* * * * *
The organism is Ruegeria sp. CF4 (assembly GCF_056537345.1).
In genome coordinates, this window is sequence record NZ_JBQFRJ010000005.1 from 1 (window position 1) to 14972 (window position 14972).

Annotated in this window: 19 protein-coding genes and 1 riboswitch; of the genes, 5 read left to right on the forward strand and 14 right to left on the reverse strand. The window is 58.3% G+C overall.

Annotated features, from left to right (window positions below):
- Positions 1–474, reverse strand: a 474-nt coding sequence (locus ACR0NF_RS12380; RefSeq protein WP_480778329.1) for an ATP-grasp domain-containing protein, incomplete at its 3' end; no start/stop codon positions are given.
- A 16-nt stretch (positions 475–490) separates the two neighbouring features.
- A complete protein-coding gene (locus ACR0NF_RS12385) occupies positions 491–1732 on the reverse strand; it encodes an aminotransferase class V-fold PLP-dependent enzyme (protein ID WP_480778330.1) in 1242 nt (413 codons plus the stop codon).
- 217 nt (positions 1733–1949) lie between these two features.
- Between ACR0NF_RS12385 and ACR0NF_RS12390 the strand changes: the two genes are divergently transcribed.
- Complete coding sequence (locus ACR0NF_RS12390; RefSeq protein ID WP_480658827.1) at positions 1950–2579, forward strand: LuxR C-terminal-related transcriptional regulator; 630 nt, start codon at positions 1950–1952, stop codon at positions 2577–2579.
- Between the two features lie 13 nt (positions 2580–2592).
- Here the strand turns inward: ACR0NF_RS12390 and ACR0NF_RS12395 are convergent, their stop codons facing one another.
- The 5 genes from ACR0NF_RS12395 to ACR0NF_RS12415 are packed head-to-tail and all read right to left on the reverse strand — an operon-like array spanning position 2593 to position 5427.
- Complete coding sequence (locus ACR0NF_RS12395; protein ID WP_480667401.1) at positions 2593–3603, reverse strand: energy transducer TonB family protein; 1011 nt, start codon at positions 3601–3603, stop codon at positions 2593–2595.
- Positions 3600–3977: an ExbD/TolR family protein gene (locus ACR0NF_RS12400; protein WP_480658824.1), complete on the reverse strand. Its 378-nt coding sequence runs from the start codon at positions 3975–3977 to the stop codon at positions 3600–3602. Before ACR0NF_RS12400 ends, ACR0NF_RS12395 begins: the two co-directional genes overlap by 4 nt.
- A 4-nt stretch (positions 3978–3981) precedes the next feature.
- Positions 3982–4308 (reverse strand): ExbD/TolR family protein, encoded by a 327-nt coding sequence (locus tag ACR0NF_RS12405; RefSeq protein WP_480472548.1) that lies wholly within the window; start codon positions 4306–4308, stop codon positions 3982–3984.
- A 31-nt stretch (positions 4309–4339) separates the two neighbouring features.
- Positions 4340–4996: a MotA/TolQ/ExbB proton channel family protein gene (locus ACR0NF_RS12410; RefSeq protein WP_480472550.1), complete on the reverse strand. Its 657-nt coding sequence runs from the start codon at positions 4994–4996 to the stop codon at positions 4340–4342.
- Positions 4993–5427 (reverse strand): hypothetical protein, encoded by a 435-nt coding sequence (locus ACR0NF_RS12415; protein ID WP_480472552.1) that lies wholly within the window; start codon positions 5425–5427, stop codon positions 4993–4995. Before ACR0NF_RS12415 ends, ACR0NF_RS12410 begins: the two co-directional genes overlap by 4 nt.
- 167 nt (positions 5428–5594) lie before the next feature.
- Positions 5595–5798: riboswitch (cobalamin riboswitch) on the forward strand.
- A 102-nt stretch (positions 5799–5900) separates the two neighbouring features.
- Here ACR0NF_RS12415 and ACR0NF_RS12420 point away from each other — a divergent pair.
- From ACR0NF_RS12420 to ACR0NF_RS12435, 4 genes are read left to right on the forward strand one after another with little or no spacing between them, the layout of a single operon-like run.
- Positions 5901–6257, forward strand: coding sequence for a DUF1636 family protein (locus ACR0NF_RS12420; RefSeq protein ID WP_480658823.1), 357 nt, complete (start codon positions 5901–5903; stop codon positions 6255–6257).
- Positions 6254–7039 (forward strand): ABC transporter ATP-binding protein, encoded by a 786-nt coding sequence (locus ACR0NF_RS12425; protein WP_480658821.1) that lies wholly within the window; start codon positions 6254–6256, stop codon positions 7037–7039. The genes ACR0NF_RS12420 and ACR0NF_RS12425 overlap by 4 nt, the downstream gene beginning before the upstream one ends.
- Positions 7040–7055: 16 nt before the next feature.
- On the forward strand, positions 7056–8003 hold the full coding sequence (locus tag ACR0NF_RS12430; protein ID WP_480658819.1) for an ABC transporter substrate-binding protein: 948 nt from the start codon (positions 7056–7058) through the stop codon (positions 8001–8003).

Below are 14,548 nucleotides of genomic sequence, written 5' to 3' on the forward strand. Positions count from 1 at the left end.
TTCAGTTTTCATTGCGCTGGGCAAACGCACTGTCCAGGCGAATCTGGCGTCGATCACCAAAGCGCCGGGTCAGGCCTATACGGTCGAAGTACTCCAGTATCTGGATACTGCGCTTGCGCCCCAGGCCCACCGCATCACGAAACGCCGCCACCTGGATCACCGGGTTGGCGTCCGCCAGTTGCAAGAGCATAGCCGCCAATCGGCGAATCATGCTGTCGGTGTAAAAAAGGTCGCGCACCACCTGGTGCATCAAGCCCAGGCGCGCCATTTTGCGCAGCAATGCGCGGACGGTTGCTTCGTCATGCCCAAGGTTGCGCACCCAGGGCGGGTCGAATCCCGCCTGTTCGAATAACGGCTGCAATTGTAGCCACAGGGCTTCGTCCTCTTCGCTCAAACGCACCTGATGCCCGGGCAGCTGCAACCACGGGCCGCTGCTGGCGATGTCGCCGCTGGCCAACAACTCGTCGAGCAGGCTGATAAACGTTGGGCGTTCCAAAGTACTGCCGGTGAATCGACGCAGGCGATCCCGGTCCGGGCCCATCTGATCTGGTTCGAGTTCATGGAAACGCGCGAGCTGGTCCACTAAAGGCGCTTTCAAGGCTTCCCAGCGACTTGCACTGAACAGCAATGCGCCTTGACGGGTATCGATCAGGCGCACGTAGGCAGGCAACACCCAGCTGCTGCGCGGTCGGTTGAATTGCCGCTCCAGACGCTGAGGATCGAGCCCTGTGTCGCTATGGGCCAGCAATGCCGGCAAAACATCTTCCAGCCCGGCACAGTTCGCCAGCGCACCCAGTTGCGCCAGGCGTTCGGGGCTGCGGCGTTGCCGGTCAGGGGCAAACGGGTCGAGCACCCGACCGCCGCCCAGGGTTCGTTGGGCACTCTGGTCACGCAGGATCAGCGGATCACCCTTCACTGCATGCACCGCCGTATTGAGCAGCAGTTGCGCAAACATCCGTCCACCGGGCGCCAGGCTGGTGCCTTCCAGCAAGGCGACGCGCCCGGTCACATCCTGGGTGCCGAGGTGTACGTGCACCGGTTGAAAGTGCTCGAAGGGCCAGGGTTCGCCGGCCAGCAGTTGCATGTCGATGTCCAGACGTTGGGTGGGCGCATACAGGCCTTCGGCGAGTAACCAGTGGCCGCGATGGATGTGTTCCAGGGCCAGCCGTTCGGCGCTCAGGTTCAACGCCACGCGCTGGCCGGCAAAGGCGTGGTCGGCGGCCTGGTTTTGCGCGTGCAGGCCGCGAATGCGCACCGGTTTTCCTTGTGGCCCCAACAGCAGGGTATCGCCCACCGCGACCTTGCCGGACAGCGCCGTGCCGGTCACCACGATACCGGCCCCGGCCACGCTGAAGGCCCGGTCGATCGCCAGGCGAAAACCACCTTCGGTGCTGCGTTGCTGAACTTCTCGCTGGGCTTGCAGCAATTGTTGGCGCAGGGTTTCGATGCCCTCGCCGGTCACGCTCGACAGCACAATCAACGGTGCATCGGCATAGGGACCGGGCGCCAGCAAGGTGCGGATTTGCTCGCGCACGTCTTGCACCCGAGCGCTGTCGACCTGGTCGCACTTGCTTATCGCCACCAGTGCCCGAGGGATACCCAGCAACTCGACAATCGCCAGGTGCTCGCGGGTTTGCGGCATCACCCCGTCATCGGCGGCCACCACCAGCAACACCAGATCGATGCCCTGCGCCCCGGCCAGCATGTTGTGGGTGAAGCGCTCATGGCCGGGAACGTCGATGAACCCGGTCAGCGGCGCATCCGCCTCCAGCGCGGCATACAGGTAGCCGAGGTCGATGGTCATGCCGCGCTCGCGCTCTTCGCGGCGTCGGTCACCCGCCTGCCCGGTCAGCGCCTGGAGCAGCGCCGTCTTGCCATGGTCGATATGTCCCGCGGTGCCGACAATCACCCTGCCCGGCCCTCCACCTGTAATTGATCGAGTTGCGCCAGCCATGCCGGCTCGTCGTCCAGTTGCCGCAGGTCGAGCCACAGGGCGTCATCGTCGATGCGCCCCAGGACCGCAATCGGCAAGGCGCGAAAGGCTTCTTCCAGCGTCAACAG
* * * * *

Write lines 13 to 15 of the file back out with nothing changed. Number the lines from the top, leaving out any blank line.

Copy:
- The 5 genes from ACR0NF_RS12395 to ACR0NF_RS12415 are packed head-to-tail and all read right to left on the reverse strand — an operon-like array spanning position 2593 to position 5427.
- Complete coding sequence (locus ACR0NF_RS12395; protein ID WP_480667401.1) at positions 2593–3603, reverse strand: energy transducer TonB family protein; 1011 nt, start codon at positions 3601–3603, stop codon at positions 2593–2595.
- Positions 3600–3977: an ExbD/TolR family protein gene (locus ACR0NF_RS12400; protein WP_480658824.1), complete on the reverse strand. Its 378-nt coding sequence runs from the start codon at positions 3975–3977 to the stop codon at positions 3600–3602. Before ACR0NF_RS12400 ends, ACR0NF_RS12395 begins: the two co-directional genes overlap by 4 nt.